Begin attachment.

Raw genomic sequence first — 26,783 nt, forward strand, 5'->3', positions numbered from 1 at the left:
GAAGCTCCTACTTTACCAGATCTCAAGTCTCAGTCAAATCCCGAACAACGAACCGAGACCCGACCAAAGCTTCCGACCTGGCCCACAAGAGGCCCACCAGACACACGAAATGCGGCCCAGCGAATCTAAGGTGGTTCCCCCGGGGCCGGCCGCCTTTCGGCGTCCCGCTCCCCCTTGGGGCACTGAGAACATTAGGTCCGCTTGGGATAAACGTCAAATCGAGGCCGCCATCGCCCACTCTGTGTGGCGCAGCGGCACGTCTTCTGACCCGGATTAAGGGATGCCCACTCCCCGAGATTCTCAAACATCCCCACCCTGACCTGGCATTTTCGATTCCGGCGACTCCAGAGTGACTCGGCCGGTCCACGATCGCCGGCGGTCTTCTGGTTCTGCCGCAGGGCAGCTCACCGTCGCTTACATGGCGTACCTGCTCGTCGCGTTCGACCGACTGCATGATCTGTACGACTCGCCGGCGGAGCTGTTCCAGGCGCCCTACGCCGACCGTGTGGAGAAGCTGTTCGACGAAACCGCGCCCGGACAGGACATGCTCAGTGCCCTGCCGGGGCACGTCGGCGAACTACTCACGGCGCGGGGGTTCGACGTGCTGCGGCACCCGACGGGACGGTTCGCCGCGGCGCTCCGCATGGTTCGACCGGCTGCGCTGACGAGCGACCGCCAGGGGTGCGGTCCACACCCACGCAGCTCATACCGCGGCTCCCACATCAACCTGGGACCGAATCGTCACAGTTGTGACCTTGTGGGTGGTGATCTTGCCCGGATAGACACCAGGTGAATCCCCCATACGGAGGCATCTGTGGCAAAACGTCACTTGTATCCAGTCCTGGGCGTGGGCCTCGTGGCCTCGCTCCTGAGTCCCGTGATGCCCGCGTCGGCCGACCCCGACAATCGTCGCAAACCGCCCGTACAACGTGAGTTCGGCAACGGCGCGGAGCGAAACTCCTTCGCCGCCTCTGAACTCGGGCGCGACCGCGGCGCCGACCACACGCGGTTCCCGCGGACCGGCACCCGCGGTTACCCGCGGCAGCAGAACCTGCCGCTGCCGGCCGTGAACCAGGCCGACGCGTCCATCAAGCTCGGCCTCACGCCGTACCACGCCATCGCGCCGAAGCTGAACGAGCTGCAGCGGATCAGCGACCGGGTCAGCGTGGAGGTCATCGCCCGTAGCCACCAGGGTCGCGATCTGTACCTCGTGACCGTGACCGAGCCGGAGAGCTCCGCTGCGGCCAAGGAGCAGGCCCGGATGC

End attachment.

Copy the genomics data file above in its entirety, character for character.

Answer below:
Raw genomic sequence first — 26,783 nt, forward strand, 5'->3', positions numbered from 1 at the left:
GAAGCTCCTACTTTACCAGATCTCAAGTCTCAGTCAAATCCCGAACAACGAACCGAGACCCGACCAAAGCTTCCGACCTGGCCCACAAGAGGCCCACCAGACACACGAAATGCGGCCCAGCGAATCTAAGGTGGTTCCCCCGGGGCCGGCCGCCTTTCGGCGTCCCGCTCCCCCTTGGGGCACTGAGAACATTAGGTCCGCTTGGGATAAACGTCAAATCGAGGCCGCCATCGCCCACTCTGTGTGGCGCAGCGGCACGTCTTCTGACCCGGATTAAGGGATGCCCACTCCCCGAGATTCTCAAACATCCCCACCCTGACCTGGCATTTTCGATTCCGGCGACTCCAGAGTGACTCGGCCGGTCCACGATCGCCGGCGGTCTTCTGGTTCTGCCGCAGGGCAGCTCACCGTCGCTTACATGGCGTACCTGCTCGTCGCGTTCGACCGACTGCATGATCTGTACGACTCGCCGGCGGAGCTGTTCCAGGCGCCCTACGCCGACCGTGTGGAGAAGCTGTTCGACGAAACCGCGCCCGGACAGGACATGCTCAGTGCCCTGCCGGGGCACGTCGGCGAACTACTCACGGCGCGGGGGTTCGACGTGCTGCGGCACCCGACGGGACGGTTCGCCGCGGCGCTCCGCATGGTTCGACCGGCTGCGCTGACGAGCGACCGCCAGGGGTGCGGTCCACACCCACGCAGCTCATACCGCGGCTCCCACATCAACCTGGGACCGAATCGTCACAGTTGTGACCTTGTGGGTGGTGATCTTGCCCGGATAGACACCAGGTGAATCCCCCATACGGAGGCATCTGTGGCAAAACGTCACTTGTATCCAGTCCTGGGCGTGGGCCTCGTGGCCTCGCTCCTGAGTCCCGTGATGCCCGCGTCGGCCGACCCCGACAATCGTCGCAAACCGCCCGTACAACGTGAGTTCGGCAACGGCGCGGAGCGAAACTCCTTCGCCGCCTCTGAACTCGGGCGCGACCGCGGCGCCGACCACACGCGGTTCCCGCGGACCGGCACCCGCGGTTACCCGCGGCAGCAGAACCTGCCGCTGCCGGCCGTGAACCAGGCCGACGCGTCCATCAAGCTCGGCCTCACGCCGTACCACGCCATCGCGCCGAAGCTGAACGAGCTGCAGCGGATCAGCGACCGGGTCAGCGTGGAGGTCATCGCCCGTAGCCACCAGGGTCGCGATCTGTACCTCGTGACCGTGACCGAGCCGGAGAGCTCCGCTGCGGCCAAGGAGCAGGCCCGGATGC